After four days of debate, France’s National Assembly on Friday adopted a 2012 budget amendment bill containing 7.2 billion euros ($8.8 billion) in tax hikes.
The bill overturns a number of tax breaks introduced by former president Nicolas Sarkozy, including the exoneration of overtime from social security contributions.
The main target of the tax increases are big earners and big business.
Those eligible to pay the country’s wealth tax will pay an exceptional solidarity levy. An increase in inheritance taxes is expected to bring in an additional 2.3 billion euros.
The bill also hikes taxes on banks and oil companies, while cancelling an increase in value-added tax (VAT) that Mr. Sarkozy had programmed for October.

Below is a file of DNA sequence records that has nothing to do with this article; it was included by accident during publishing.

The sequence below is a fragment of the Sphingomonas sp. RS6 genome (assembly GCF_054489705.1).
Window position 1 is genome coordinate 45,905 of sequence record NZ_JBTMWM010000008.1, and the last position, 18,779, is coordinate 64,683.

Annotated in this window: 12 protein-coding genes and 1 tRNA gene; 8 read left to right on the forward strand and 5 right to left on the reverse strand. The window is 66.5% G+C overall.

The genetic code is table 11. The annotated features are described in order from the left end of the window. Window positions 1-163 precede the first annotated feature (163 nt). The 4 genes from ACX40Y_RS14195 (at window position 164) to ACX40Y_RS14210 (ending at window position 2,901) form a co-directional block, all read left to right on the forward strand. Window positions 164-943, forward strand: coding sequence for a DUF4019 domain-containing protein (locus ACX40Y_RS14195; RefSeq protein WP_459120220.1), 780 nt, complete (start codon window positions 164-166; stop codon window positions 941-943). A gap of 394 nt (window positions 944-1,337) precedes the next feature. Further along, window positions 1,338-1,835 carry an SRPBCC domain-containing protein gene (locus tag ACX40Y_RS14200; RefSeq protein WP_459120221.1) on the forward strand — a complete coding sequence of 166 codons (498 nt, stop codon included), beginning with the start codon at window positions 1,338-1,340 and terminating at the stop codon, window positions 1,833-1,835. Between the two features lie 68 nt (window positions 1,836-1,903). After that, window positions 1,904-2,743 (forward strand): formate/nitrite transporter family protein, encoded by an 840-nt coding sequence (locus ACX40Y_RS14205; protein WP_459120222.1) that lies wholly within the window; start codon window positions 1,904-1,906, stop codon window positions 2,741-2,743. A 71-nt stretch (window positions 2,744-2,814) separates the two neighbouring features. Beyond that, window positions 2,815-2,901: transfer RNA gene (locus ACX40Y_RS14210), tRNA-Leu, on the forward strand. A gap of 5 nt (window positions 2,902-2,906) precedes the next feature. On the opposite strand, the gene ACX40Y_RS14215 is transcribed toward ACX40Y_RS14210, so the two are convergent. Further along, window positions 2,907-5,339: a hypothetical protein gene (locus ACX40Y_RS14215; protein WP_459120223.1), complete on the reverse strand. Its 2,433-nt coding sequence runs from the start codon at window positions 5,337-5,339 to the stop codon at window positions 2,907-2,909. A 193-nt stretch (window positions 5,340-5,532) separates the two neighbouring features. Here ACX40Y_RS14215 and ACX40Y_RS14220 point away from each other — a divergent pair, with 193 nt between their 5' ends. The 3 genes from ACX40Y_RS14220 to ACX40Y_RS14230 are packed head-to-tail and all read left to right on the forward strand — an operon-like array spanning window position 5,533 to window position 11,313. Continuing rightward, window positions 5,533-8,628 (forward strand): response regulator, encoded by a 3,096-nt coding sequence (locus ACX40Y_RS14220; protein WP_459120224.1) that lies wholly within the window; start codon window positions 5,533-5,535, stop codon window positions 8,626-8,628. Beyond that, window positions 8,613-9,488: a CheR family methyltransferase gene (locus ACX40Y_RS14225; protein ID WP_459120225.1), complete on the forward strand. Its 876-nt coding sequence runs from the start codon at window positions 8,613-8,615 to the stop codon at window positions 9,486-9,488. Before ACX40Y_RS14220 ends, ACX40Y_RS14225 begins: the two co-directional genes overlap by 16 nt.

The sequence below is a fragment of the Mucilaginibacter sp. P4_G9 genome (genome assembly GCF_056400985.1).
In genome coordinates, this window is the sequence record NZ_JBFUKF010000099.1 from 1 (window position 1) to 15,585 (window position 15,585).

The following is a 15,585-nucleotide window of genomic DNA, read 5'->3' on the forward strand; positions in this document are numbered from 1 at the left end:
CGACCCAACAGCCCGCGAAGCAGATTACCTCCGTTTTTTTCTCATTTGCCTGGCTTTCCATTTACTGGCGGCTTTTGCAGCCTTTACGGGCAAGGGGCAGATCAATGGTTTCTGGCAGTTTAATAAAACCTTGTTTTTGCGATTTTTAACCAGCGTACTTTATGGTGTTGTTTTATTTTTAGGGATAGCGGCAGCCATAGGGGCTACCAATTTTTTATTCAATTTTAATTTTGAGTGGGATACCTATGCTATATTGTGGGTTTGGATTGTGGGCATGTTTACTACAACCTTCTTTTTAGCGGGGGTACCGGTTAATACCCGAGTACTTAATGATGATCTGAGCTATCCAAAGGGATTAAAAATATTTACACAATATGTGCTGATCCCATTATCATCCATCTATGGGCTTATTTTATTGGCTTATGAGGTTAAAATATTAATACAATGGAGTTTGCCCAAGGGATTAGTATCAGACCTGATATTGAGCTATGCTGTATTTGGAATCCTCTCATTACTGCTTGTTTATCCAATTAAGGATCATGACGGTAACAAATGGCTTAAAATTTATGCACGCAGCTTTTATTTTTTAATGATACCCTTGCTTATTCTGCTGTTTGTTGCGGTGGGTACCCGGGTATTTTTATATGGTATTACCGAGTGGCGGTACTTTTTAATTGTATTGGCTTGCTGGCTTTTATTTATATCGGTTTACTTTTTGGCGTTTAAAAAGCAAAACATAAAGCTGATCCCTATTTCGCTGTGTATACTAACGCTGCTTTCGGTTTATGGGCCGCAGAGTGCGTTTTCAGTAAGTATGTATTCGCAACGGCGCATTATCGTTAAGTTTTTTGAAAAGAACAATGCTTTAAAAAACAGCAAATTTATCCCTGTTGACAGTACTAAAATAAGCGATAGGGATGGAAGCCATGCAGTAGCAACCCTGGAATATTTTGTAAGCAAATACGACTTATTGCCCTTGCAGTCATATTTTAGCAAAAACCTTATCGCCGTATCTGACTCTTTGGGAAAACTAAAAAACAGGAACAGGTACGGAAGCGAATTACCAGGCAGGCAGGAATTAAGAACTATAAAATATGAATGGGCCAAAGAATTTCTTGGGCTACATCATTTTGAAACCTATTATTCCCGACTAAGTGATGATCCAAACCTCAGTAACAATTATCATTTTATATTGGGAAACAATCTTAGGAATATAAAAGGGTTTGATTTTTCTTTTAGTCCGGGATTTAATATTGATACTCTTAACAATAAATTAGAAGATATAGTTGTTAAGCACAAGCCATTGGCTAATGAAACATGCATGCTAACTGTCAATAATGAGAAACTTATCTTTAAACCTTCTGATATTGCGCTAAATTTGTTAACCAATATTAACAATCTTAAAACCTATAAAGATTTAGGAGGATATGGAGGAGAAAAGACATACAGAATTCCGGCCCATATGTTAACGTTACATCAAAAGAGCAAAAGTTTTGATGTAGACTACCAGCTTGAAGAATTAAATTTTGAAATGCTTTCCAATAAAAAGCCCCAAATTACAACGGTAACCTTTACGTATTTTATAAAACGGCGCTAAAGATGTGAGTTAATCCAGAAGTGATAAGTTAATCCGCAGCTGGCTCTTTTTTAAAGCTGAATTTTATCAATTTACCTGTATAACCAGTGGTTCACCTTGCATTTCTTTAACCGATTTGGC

President Francois Hollande’s Socialist Party argued that the VAT increase would diminish the purchasing power of the poor.
Mr. Sarkozy’s centre-right Union for a Popular Movement, which opposed the bill, accuses the new government of a “fiscal clobbering.” The 2012 budget was amended to plug the revenue shortfall caused by lower-than-expected growth this year.
Output is expected to grow by only 0.3 per cent this year, down from an initial forecast of 0.5 per cent.
A failure to make up the shortfall would have seen France miss its target of lowering the budget deficit from 5.2 per cent to 4.5 per cent.
The bill now goes before the upper house of parliament, the Senate, where it is expected to be adopted by the end of July.